Employer Falls at Final Hurdle When Managing Long Term Sickness Absence

An employment tribunal has found that an employee had been unfairly dismissed and subjected to discrimination arising from disability when the employer failed to investigate further medical evidence which came before them at the appeal stage. Up to that point the employer had carried out all that could have been required of them.

The case of Debono v Great Places Housing Group Ltd is a reminder for employers to ensure that they act reasonably and fairly throughout the process when it comes to managing long term sickness absence.

The Facts of the Case

The employee was disabled by reason of a mental health condition and she started a period of prolonged sickness absence due to her mental health on 2nd January 2018.

The employer obtained a number of occupational health reports, consulted with the employee and made reasonable adjustments – trialling phased returns to work in alternative roles which had been confirmed to be more suitable for her. However, this wasn’t successful in gaining a sustained return to work and the employee was off sick again. There was more positive medical evidence in September/October 2018 that the employee’s situation had improved. It was agreed that she would return to work as a Welfare Benefits Advisor on a trial period on 7th  January 2019 which she did. Shortly afterwards the employee told her manager that she did not think the role was for her and that she had ‘hit a low’. She took sick leave again.

The employer obtained a further occupational health report, in which amongst other things, it was stated that it wasn’t believed the employee was fit for work in any capacity. The employer invited the employee to attend a final long term sickness absence meeting, following which she was dismissed for capability in August 2019. The employee appealed.

Shortly before the appeal meeting the employer received a letter from the employee’s GP explaining that there had been a change in medication, the employee’s condition was much improved and she was able to work. At the appeal hearing the employee told the manager that she would  return to work on the expiry of her current sick note in six weeks. Nevertheless, the manager upheld the decision to dismiss.

The employee complained to the employment tribunal that she had been unfairly dismissed and had been subjected to discrimination arising from disability. The employee succeeded in both her claims:

  • Whilst in relation to the discrimination claim the employer was able to show that they had legitimate business aims for the employee’s dismissal, they were unable to convince the tribunal that they had acted proportionately in dismissing her. Although the employer had done all that could have been required of them up to the point of the appeal against dismissal, it was found that the employer should have investigated the further positive medical evidence that came before them at the appeal stage. Doing so could have meant that the employee would not have lost her employment. As the employer’s actions were not proportionate, the judge found that the employee had been subject to discrimination arising from disability.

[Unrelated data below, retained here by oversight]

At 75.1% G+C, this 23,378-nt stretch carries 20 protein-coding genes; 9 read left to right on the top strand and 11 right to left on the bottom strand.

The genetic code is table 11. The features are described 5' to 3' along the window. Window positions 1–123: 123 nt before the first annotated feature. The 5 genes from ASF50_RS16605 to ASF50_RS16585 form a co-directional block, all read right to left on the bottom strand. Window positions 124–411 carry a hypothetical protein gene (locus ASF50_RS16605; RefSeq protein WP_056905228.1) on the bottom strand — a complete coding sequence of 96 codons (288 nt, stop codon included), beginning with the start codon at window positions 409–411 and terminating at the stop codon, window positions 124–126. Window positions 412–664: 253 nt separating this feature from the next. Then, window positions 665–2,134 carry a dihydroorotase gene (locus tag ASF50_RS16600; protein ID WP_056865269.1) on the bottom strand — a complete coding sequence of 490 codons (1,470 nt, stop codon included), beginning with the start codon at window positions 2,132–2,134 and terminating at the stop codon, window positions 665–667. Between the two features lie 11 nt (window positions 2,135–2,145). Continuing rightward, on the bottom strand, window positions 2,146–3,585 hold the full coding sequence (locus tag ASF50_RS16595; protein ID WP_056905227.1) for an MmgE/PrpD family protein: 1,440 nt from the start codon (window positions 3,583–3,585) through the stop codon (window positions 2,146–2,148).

• The dismissal itself was also found to be unfair – it was held to be unreasonable in the circumstances and that the process followed had not been fair. Again, this was due to the failure to investigate further the medical evidence that the employee raised at the appeal stage.

The amount of compensation that will be awarded to the employee will be decided in a later hearing.

Kingfisher’s Advice

Whilst managing long term sickness absence can sometimes be frustrating for employers, as is highlighted by this case, it’s important that appropriate investigations are carried out at every stage of the process.

You should always contact Kingfisher Professional Services Ltd for specific advice on the facts of your case when dealing with long term sickness absence. We can help you by giving advice on the facts and circumstances of your situation as well as providing documents for your use such as a permission to contact doctor form which you can use with your employee.

If you have an employment law matter you would like assistance with, please do not hesitate to contact us as we are happy to help.